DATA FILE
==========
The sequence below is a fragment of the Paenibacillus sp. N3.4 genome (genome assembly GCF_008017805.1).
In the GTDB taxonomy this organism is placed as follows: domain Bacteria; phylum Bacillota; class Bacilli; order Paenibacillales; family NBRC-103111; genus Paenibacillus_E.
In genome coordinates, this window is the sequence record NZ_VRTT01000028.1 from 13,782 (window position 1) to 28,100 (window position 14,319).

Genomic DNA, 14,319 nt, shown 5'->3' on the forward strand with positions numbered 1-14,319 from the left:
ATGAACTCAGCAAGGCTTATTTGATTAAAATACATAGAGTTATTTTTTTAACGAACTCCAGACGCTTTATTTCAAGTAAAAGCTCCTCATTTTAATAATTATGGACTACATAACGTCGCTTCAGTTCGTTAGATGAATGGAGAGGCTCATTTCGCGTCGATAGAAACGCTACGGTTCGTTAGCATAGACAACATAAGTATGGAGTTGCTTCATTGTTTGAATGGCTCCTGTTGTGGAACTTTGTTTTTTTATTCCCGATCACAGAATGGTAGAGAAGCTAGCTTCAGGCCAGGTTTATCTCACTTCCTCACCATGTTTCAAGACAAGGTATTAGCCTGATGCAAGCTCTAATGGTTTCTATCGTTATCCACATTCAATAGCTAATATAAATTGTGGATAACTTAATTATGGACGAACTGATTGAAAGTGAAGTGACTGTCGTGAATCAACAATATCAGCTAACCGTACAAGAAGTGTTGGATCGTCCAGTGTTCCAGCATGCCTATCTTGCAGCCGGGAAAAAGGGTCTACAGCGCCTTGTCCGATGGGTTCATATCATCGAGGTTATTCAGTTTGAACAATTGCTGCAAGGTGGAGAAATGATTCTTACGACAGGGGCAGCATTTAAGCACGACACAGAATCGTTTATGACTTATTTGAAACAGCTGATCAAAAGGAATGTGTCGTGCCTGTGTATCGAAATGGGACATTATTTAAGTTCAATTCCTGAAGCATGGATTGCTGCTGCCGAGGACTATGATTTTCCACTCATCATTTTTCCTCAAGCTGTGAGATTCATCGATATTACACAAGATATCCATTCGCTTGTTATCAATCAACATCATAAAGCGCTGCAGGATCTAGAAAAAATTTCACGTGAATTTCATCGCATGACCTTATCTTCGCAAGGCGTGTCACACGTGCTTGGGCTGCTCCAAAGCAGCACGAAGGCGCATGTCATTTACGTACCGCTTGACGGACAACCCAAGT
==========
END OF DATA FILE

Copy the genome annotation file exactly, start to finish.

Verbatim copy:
The sequence below is a fragment of the Paenibacillus sp. N3.4 genome (genome assembly GCF_008017805.1).
In the GTDB taxonomy this organism is placed as follows: domain Bacteria; phylum Bacillota; class Bacilli; order Paenibacillales; family NBRC-103111; genus Paenibacillus_E.
In genome coordinates, this window is the sequence record NZ_VRTT01000028.1 from 13,782 (window position 1) to 28,100 (window position 14,319).

Genomic DNA, 14,319 nt, shown 5'->3' on the forward strand with positions numbered 1-14,319 from the left:
ATGAACTCAGCAAGGCTTATTTGATTAAAATACATAGAGTTATTTTTTTAACGAACTCCAGACGCTTTATTTCAAGTAAAAGCTCCTCATTTTAATAATTATGGACTACATAACGTCGCTTCAGTTCGTTAGATGAATGGAGAGGCTCATTTCGCGTCGATAGAAACGCTACGGTTCGTTAGCATAGACAACATAAGTATGGAGTTGCTTCATTGTTTGAATGGCTCCTGTTGTGGAACTTTGTTTTTTTATTCCCGATCACAGAATGGTAGAGAAGCTAGCTTCAGGCCAGGTTTATCTCACTTCCTCACCATGTTTCAAGACAAGGTATTAGCCTGATGCAAGCTCTAATGGTTTCTATCGTTATCCACATTCAATAGCTAATATAAATTGTGGATAACTTAATTATGGACGAACTGATTGAAAGTGAAGTGACTGTCGTGAATCAACAATATCAGCTAACCGTACAAGAAGTGTTGGATCGTCCAGTGTTCCAGCATGCCTATCTTGCAGCCGGGAAAAAGGGTCTACAGCGCCTTGTCCGATGGGTTCATATCATCGAGGTTATTCAGTTTGAACAATTGCTGCAAGGTGGAGAAATGATTCTTACGACAGGGGCAGCATTTAAGCACGACACAGAATCGTTTATGACTTATTTGAAACAGCTGATCAAAAGGAATGTGTCGTGCCTGTGTATCGAAATGGGACATTATTTAAGTTCAATTCCTGAAGCATGGATTGCTGCTGCCGAGGACTATGATTTTCCACTCATCATTTTTCCTCAAGCTGTGAGATTCATCGATATTACACAAGATATCCATTCGCTTGTTATCAATCAACATCATAAAGCGCTGCAGGATCTAGAAAAAATTTCACGTGAATTTCATCGCATGACCTTATCTTCGCAAGGCGTGTCACACGTGCTTGGGCTGCTCCAAAGCAGCACGAAGGCGCATGTCATTTACGTACCGCTTGACGGACAACCCAAGT